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Savvy Savings Plans for Educational Expenses

College Savings
Don’t know your 401(k) from your ESA? Don’t worry—we can help!

College SavingsNo matter how old your children, you’ve probably considered—and worried about!—how you’ll pay for their college education. What you may not know is that many savings vehicles exist for just this purpose. In the United States, the most well-known programs focused solely on saving for education expenses include the Education Savings Account (ESA) and the 529 Plan, which is named after the relevant tax code section. Although you can use other methods to pay for tuition—like cash-value life insurance or your 401(k) plan—an ESA or 529 Plan may be able to give you the best bang for your buck without busting your wallet.

Education Savings Accounts (ESAs)

ESAs are frequently referred to as “education IRAs” or Coverdell Education Savings Accounts (after the senator who sponsored the law creating them). These accounts can be set up by a parent, relative, or friend for children under the age 18 who have Social Security Numbers. You can contribute up to $2,000 to these accounts on an annual basis, and while there are income limits on who can contribute, grandparents, godparents, aunts, uncles, or other adults can donate. You can even gift the money to your children and have them contribute to their ESA directly! As with all savings vehicles, there are other important features to consider:

  • ESA funds grow tax-free and are not taxed when withdrawn. As long as the money is used for qualifying education expenses (e.g., tuition, fees, books, or laptops).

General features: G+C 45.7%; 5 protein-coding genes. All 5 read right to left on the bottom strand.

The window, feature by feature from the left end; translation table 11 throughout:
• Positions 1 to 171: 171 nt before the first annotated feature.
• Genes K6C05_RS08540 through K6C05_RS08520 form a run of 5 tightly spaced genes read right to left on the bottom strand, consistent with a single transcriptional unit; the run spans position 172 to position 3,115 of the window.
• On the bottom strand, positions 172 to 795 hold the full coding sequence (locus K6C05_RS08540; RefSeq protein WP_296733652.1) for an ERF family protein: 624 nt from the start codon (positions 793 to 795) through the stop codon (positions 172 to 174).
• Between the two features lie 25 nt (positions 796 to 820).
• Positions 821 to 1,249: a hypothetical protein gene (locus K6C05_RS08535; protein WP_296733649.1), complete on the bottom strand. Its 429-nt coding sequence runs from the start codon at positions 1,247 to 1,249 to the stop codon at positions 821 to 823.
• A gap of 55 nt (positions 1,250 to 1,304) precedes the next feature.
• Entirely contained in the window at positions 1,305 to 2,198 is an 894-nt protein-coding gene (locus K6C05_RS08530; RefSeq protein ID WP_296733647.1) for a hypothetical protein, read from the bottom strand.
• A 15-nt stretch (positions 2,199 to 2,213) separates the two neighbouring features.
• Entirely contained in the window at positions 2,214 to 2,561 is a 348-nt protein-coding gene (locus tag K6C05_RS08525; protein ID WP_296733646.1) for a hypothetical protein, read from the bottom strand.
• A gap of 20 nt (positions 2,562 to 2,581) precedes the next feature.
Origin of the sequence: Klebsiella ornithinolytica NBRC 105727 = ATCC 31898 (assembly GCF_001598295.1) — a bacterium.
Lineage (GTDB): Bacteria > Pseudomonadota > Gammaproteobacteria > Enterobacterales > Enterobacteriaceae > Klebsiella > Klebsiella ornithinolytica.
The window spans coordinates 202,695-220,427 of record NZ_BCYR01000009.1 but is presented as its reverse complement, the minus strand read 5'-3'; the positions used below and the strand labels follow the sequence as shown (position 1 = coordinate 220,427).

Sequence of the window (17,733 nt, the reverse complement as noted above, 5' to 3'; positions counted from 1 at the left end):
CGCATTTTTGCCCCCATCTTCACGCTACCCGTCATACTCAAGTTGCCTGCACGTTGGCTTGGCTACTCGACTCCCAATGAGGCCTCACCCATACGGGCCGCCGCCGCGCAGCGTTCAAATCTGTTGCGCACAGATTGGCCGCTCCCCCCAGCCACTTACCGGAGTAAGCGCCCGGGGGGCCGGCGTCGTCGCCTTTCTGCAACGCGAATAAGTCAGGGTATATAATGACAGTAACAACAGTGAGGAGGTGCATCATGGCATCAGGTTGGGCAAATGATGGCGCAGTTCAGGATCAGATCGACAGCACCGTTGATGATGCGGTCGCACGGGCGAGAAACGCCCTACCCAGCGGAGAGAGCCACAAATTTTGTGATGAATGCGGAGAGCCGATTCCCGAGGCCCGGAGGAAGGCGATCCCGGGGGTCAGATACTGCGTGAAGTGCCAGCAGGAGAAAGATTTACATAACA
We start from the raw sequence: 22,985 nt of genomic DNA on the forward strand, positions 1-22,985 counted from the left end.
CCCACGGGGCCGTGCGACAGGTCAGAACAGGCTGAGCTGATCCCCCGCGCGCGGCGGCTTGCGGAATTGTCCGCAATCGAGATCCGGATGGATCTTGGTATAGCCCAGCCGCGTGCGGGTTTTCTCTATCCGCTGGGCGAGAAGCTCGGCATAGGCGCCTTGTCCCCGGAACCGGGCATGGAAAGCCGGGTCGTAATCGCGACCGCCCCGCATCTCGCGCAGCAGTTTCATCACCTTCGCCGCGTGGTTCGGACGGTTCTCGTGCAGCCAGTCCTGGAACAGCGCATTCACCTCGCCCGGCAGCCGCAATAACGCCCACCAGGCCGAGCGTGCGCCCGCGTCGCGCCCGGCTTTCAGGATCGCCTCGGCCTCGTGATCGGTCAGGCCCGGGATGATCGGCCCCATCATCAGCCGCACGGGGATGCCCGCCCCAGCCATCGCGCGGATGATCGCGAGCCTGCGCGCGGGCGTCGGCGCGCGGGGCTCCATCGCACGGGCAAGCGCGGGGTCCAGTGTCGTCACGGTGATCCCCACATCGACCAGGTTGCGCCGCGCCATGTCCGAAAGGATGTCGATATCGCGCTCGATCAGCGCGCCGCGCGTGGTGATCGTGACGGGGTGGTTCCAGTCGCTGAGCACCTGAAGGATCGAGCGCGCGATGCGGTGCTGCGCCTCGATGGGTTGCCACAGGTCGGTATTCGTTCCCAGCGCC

• ESA contributions are not tax-deductible.
  • ESA funds aren’t just for college; they can also be used for elementary and secondary school education expenses.
  • There are also broad investment options for ESA funds, often providing parents with a full array of mutual funds, bonds, and individual stocks.

529 Plans

A 529 Savings Plan is another tax-advantaged vehicle for saving for your child’s education. These plans were created by the federal government and are administered by each individual state. There are two types of 529 Plans: prepaid and savings. A prepaid plan lets you purchase tuition credits to be used in the future, and the performance of your funds depends on tuition inflation. A savings plan is funded solely by market growth and the performance of individual investments.

Once you enroll in these plans, whether by making a single or ongoing contribution, the Plan handles investments. In general, associated fees and limitations are minimal (though you should check on these with your Plan provider), and there are usually no limits on the amount of money that can be contributed to the account. These features makes the 529 Plan a potentially more “hands-off” approach to college savings. But because 529 Plans may vary on a state-by-state basis, there are some important aspects to keep in mind:

  • While you can shop for 529 Plans in other states, you generally need to use one based in your home state to receive tax benefits (such as a state income tax deduction).